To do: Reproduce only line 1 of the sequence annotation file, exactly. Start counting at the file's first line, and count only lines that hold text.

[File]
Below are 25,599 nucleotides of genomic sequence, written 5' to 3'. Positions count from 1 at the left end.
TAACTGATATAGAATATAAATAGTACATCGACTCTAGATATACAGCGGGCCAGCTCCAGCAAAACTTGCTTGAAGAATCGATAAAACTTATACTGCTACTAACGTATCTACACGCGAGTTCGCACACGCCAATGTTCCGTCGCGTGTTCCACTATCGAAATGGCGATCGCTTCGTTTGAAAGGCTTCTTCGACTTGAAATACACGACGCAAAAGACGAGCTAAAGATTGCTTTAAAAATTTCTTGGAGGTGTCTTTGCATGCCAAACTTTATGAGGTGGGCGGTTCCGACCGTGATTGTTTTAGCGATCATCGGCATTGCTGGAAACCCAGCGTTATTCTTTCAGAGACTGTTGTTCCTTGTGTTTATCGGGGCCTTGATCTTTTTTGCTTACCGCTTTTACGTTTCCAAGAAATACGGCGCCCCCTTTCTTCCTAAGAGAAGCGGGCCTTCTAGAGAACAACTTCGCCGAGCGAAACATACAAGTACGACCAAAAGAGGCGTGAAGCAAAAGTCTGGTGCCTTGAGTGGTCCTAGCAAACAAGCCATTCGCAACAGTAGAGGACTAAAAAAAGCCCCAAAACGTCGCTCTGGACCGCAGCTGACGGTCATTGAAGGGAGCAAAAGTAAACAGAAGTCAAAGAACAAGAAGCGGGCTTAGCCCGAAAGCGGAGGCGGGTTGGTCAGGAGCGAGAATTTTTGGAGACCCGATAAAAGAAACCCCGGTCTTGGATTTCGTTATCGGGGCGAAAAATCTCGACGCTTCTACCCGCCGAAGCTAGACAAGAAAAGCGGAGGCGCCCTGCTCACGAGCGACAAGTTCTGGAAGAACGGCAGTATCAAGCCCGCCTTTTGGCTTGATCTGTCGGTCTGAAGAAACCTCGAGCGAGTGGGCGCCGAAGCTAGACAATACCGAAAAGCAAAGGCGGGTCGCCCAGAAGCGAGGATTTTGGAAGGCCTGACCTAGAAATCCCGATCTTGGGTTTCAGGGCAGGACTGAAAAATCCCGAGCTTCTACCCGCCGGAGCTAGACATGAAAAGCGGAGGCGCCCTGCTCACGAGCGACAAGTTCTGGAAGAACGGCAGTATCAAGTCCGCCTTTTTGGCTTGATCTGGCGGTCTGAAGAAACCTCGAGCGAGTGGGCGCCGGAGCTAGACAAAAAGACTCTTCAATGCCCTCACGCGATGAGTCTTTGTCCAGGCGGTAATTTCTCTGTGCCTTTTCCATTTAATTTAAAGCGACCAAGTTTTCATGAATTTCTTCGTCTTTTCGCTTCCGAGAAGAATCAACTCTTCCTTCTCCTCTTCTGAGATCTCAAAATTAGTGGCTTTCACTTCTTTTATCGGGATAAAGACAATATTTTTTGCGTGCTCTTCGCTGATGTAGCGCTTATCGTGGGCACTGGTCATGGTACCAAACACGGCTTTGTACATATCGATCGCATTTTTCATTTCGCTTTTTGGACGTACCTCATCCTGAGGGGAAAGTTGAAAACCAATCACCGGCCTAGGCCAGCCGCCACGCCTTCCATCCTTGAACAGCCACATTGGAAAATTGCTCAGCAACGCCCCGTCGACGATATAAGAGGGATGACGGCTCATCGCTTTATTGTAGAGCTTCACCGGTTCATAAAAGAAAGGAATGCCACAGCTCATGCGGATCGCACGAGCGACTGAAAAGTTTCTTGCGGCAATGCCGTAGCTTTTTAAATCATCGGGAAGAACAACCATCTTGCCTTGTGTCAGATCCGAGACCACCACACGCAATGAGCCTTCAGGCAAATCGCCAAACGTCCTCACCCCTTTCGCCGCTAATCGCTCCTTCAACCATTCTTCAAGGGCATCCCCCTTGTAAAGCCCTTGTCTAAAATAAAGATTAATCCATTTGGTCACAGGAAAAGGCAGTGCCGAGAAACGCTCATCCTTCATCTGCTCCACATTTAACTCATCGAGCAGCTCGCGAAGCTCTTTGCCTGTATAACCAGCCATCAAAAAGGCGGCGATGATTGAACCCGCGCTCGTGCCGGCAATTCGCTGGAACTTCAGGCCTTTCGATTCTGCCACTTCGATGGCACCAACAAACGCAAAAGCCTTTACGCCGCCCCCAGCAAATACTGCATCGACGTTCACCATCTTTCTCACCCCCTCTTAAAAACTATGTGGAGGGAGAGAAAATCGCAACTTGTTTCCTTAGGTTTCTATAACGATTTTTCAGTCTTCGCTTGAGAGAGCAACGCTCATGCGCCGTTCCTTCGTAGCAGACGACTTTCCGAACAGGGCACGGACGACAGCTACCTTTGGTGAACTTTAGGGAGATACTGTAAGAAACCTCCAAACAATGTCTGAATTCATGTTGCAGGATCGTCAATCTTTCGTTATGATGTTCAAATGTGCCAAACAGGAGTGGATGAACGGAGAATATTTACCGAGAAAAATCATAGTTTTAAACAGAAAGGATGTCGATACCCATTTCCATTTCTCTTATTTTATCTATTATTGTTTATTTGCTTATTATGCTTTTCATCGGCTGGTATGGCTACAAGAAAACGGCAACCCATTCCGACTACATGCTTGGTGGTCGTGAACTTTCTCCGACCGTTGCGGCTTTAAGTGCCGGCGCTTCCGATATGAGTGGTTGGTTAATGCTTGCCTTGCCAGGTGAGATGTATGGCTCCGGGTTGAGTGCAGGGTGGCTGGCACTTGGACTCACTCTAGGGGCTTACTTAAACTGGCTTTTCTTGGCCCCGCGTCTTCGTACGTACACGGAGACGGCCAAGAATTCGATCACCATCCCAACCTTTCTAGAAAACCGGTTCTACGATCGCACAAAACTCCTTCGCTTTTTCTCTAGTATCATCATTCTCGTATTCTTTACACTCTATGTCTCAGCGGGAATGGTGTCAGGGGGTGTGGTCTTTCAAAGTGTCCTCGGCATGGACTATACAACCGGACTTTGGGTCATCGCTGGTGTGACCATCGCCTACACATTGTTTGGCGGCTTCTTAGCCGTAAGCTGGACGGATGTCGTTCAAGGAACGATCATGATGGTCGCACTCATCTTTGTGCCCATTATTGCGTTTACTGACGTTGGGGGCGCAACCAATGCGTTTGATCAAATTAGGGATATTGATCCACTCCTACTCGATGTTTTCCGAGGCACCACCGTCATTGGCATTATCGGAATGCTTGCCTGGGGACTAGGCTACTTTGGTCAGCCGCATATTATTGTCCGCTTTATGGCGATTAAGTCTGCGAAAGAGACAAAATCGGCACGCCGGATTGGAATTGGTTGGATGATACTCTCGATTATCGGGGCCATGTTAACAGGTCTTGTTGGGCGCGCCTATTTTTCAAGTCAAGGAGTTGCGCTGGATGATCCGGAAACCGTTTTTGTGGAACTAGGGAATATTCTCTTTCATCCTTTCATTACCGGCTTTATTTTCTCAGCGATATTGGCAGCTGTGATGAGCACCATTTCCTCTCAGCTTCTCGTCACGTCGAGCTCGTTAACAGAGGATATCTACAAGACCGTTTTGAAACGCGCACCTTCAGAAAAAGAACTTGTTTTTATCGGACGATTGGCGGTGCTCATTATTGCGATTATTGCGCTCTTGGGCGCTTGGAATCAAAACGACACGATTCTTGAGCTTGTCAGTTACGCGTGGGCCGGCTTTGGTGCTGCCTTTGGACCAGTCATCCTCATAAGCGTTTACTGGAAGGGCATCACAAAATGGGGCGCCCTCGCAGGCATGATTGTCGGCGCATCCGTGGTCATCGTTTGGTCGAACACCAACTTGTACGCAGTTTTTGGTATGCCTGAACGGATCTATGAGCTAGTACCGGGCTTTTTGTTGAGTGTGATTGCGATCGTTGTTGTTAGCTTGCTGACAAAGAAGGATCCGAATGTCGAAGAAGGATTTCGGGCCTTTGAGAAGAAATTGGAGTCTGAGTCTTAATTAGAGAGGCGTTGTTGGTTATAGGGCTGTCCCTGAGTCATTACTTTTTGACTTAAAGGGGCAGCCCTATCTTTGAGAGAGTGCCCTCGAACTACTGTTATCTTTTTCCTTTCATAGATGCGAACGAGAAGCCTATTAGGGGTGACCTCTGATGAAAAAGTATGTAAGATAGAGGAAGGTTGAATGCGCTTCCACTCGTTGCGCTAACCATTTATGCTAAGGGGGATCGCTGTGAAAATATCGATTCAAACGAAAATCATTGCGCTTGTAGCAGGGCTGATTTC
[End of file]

Below are 25,599 nucleotides of genomic sequence, written 5' to 3'. Positions count from 1 at the left end.